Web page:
(WTNH) — Strong storms blew through the state Thursday, including tornado warnings issued mid-afternoon for New Haven and Litchfield counties.
The storms have knocked out power to thousands, especially in the western half of the state.
Eversource is currently reporting 107 outages as of 4:30 p.m. Sunday. To check on outages in your area, you can visit the Eversource website here.
“Our crews were prepositioned throughout the state before the storm hit and are working to restore power in the communities affected by this storm while also responding to local emergency situations,” Eversource Vice President of Electric Operations, Mike Hayhurst, said in a statement Thursday night. “In Branford, the damage is so severe our crews are facing traffic jams and impassable roads. We’re working alongside first responders there to help clear blocked roads and gain access to damage locations so crews can begin making necessary repairs and restore power.”
The energy company encourages customers to report an outage online, or by calling (800) 286-2000.
United Illuminating is listing 159 outages as of 4:30 p.m. Sunday. To see the latest outages on the UI outage list, visit their website here.
Due to a downed tree on a transmission line at the UI substation in Ansonia, the company will have to shut down power to several thousand residents beginning at 10 p.m. Thursday. The power outages will affect residents living on and around North Main Street up to the Seymour town line and from East Main Street east to the Woodbridge town line. United Illuminating plans to restore power as quickly as possible but anticipates at least a two-hour power outage.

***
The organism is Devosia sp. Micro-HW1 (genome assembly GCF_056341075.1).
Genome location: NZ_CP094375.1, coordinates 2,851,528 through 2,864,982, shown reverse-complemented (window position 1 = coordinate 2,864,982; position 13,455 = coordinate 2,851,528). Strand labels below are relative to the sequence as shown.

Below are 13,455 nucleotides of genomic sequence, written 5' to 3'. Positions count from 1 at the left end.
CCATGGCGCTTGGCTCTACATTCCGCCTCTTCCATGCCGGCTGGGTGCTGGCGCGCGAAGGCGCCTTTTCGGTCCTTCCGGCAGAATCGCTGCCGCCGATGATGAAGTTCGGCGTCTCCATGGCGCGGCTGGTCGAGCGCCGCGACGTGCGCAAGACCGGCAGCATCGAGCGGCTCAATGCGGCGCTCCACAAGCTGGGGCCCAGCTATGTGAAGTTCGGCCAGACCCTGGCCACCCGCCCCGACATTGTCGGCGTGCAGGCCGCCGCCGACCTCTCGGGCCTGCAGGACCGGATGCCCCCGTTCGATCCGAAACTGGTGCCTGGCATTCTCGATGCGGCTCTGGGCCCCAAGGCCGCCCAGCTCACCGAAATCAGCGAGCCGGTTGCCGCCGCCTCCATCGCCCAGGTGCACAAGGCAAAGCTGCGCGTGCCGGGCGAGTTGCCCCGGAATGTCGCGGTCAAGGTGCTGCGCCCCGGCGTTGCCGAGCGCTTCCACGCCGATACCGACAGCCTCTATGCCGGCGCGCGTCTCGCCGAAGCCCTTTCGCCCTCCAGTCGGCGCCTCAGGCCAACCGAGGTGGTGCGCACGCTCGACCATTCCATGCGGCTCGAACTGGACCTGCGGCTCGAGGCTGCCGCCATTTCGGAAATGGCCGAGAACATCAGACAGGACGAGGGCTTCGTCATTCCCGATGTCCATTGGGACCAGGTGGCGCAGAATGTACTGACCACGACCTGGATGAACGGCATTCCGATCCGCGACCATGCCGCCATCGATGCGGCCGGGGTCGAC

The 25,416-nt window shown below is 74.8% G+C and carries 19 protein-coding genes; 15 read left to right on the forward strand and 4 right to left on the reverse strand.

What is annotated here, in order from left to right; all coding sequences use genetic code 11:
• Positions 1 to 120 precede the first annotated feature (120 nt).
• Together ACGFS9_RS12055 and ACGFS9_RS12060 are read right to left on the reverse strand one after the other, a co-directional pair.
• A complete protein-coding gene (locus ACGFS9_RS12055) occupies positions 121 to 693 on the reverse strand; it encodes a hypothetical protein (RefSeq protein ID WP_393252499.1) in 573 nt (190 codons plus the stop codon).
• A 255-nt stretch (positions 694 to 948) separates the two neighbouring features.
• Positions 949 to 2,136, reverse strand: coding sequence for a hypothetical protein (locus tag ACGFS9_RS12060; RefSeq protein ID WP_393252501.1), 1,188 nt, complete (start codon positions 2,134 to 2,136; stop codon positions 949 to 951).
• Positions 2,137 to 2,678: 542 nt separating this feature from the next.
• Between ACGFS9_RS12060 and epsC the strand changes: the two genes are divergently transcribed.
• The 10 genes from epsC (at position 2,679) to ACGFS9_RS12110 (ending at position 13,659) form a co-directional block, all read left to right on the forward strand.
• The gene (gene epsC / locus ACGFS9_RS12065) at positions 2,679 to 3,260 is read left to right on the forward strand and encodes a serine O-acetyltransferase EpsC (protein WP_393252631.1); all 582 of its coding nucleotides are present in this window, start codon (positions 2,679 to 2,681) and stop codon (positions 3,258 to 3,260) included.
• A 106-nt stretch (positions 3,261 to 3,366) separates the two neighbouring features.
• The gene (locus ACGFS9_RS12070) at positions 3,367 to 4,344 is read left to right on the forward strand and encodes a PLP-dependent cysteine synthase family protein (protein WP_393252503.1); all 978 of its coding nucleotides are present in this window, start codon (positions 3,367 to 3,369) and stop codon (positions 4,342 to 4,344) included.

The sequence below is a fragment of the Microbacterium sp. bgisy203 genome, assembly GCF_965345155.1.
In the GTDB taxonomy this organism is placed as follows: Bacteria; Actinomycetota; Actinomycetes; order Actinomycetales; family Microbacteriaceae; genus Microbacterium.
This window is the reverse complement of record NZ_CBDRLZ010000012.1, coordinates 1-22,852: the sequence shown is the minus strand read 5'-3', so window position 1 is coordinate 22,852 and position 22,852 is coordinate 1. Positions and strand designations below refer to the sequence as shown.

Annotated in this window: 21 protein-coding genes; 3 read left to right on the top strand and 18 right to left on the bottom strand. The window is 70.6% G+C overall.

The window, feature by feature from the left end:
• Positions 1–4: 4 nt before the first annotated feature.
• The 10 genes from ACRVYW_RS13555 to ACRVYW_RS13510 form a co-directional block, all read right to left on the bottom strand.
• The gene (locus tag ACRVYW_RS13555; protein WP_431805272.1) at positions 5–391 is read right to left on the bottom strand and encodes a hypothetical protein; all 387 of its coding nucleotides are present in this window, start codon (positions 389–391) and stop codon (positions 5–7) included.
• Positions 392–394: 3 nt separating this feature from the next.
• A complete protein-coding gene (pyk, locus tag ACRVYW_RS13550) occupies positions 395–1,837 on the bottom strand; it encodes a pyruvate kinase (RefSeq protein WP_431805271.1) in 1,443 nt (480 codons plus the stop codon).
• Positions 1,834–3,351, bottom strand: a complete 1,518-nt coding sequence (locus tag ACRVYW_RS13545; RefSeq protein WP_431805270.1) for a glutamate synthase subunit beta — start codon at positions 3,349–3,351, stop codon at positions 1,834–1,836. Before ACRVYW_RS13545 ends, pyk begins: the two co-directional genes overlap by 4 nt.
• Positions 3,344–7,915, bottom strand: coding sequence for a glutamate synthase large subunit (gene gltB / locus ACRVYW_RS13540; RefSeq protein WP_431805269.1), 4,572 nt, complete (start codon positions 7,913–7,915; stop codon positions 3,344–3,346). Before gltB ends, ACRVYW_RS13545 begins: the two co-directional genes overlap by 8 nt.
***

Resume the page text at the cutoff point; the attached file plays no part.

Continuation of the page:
WATCH: UI’s Ed Crowder talks storm outages and preparations
This storm comes on the heels of Tropical Storm Isaias, which caused hundreds of thousands of outages around the state, some that lasted for over a week. Coincidentally, Eversource executives took part in a public hearing Thursday to address their response time during Isaias.
“I assure you, I hear the frustration and disruption our customers have experienced as a result of the lengthy outages brought on by [Isaias],” said Eversource Energy CEO Jim Judge. “To be clear, we saw a storm coming and prepared for it…four days before the storm’s impact. It turns out the storm was more impactful than anyone expected, nobody predicted that Connecticut would see a storm with impacts significantly bigger than Superstorm Sandy or Irene.”
On Wednesday, both companies said they were staffed for Thursday’s severe weather.